PREMENSTRUAL SYMPTOMS AS A MARKER OF OVARIAN HORMONE SENSITIVITY IN EATING DISORDERS
Sabrina L. Hardin, Laura M. Thornton, Melissa A. Munn-Chernoff, Jessica H Baker
University of North Carolina, Chapel Hill, NC, United States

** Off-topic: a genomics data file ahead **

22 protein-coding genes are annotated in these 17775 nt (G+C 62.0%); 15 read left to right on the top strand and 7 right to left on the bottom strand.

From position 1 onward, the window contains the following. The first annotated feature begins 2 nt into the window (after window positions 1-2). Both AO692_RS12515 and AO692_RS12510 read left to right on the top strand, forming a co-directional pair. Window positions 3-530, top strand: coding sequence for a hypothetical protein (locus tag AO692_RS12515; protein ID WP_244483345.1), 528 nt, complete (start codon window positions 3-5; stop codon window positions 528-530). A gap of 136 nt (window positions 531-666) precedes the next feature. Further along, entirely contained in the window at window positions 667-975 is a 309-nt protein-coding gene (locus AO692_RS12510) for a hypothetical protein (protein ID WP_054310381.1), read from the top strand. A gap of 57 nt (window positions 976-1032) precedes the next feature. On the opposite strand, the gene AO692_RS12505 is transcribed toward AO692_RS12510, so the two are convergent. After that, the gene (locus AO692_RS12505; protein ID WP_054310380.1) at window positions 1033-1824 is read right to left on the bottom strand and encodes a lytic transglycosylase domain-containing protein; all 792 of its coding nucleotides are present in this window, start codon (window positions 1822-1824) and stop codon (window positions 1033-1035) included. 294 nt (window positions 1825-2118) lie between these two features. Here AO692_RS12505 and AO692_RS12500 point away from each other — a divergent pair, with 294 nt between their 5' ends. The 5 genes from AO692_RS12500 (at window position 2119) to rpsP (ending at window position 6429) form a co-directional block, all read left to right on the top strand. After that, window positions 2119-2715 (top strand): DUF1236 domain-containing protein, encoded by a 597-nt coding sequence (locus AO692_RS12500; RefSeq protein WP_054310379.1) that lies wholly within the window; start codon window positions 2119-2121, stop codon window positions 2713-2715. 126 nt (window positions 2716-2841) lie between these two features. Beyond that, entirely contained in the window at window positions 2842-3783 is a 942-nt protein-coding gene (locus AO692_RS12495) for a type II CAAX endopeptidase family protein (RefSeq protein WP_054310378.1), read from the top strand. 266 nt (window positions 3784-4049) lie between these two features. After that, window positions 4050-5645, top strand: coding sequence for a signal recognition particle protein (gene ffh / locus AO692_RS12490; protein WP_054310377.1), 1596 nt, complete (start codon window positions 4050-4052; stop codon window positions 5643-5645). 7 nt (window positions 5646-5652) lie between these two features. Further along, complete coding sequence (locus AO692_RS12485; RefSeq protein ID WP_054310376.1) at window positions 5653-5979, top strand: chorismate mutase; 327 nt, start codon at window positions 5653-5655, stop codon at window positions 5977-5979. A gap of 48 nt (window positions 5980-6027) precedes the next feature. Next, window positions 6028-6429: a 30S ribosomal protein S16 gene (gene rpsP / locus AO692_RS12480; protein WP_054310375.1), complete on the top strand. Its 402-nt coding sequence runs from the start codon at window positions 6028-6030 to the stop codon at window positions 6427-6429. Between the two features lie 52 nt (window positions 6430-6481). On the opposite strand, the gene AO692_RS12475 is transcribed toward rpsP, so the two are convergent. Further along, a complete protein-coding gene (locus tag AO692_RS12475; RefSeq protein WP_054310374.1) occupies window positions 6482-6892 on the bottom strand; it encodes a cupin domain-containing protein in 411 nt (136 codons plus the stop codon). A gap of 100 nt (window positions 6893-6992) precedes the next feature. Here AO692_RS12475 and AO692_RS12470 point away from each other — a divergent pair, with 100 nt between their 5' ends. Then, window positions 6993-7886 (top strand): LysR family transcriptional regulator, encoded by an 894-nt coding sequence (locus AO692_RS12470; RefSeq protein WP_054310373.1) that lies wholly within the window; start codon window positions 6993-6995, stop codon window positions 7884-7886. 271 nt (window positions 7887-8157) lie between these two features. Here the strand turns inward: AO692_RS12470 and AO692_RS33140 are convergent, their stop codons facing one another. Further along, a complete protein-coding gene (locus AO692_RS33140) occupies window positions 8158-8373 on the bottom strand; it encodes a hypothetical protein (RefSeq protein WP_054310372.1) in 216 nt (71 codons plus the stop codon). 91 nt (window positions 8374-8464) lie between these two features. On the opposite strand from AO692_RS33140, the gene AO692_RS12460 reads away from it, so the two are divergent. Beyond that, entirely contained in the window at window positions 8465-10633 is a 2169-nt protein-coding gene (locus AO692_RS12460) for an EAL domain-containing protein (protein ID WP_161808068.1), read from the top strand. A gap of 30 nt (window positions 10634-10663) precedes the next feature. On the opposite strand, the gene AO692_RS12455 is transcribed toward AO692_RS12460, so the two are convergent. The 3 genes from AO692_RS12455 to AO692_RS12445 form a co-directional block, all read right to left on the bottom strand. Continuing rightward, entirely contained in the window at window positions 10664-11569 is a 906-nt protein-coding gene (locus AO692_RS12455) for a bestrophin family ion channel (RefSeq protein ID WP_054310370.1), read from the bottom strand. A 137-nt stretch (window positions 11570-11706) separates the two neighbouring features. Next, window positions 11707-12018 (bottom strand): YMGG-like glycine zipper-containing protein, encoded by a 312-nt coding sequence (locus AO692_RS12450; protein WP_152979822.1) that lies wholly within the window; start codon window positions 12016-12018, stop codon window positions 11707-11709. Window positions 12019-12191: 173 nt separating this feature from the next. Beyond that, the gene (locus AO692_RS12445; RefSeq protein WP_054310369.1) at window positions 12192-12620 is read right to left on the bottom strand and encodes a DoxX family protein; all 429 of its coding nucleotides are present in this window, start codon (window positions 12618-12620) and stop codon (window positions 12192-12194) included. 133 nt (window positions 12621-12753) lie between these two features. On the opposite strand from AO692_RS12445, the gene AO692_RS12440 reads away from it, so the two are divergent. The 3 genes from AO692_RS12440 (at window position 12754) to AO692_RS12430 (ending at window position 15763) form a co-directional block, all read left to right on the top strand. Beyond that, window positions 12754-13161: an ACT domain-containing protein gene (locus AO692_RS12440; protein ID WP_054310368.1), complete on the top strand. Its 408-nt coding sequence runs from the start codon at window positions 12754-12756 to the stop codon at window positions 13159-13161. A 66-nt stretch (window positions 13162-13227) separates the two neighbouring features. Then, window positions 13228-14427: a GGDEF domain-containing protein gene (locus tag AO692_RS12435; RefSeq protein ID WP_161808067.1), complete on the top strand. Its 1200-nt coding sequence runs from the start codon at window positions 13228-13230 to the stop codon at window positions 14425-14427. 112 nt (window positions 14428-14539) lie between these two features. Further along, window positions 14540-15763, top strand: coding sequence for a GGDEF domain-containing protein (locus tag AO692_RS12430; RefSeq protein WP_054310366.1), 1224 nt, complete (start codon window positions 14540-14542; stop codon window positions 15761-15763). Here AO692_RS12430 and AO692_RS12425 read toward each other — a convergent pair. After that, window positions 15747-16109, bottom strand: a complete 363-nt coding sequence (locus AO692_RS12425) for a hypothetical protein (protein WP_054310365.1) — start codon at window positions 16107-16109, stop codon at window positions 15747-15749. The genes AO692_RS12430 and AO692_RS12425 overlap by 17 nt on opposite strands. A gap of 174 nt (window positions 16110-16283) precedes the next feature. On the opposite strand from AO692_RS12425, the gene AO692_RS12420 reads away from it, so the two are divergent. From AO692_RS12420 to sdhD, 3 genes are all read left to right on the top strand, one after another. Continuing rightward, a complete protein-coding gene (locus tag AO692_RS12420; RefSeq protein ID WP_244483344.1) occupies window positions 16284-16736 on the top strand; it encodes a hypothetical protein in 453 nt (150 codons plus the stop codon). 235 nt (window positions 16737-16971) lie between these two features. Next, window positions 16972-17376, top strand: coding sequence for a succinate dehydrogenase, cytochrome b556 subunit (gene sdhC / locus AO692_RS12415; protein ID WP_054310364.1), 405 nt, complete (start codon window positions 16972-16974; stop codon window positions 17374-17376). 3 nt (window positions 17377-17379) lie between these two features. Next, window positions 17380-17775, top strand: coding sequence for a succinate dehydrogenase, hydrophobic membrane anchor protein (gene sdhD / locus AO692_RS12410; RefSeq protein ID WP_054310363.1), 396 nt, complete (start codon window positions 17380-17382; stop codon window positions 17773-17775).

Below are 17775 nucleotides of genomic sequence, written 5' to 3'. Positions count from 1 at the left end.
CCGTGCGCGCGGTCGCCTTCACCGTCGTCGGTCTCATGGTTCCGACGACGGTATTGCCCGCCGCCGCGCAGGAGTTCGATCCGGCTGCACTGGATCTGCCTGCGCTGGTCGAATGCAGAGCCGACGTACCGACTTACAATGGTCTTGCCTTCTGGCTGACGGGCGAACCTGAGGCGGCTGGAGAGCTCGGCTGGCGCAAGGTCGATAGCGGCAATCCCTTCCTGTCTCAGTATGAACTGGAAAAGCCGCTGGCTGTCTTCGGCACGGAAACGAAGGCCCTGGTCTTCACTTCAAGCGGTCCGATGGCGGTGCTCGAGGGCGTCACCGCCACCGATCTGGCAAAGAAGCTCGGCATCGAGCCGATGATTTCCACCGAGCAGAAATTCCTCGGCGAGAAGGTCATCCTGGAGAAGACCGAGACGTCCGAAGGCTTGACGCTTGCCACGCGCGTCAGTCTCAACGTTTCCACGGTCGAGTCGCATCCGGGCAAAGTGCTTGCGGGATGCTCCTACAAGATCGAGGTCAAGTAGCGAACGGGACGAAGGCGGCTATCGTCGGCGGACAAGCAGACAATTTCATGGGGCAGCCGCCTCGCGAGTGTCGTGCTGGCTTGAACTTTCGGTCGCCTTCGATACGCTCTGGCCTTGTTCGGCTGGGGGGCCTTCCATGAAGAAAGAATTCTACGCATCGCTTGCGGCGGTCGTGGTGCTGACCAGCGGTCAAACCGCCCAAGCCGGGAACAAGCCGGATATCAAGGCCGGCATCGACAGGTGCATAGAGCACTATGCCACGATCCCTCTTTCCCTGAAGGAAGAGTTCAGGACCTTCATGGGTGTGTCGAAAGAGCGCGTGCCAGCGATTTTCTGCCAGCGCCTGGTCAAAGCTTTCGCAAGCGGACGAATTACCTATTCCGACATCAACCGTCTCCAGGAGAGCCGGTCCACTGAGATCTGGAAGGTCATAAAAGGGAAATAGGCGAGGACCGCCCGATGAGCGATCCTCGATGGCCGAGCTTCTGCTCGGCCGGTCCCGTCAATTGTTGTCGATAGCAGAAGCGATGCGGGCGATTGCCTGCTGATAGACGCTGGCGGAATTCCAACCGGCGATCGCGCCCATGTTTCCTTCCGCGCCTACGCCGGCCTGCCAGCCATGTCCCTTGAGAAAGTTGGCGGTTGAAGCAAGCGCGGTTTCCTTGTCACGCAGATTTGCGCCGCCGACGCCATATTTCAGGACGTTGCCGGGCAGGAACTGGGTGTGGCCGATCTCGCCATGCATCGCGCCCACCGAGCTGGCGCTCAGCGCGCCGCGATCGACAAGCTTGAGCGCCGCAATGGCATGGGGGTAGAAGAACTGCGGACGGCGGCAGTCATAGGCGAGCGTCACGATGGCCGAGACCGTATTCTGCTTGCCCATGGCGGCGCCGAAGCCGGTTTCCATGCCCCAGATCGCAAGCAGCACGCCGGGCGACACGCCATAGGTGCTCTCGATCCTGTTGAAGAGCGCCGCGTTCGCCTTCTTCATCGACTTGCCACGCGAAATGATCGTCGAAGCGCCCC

Eating disorder (ED) symptoms fluctuate predictably across the menstrual cycle as ovarian hormones change. This suggests women with an ED may be sensitive to normally fluctuating ovarian hormones. Premenstrual symptoms (PMS), which occur the week prior to menses, are caused by normal change in ovarian hormones; thus, may indicate ovarian hormone sensitivity. We test this by examining the association between 11 domains of PMS (e.g., depressed mood, appetite change) and 4 ED symptoms: binge eating (BE), body dissatisfaction (BD), restriction (RES), and purging (PUR). Subjects were 455 young adult women (M=19 years;SD=1.4) who completed an online survey. There were significant correlations between a majority of ED symptoms and PMS (r’s=.09-.37;p<.05). Stepwise regression, including relevant covariates (e.g., BMI), revealed significant (p<.05) PMS predictors for each symptom; BE (R2=.18): BMI, decreased interest in usual activities, concentration problems, appetite change; BD (R2=.22): BMI, depressed mood, appetite change; RES (R2=.15): depressed mood, feel overwhelmed; PUR (R2=.07): BMI, feel overwhelmed. Exploratorily, we repeated regressions excluding PMS appetite change. For BD, affective lability entered the model; for BE, affective lability replaced decreased interest. PUR and RES were unchanged. As hypothesized, PMS may be a marker of ovarian hormone sensitivity in women with an ED. Future studies should address mechanisms underlying this sensitivity.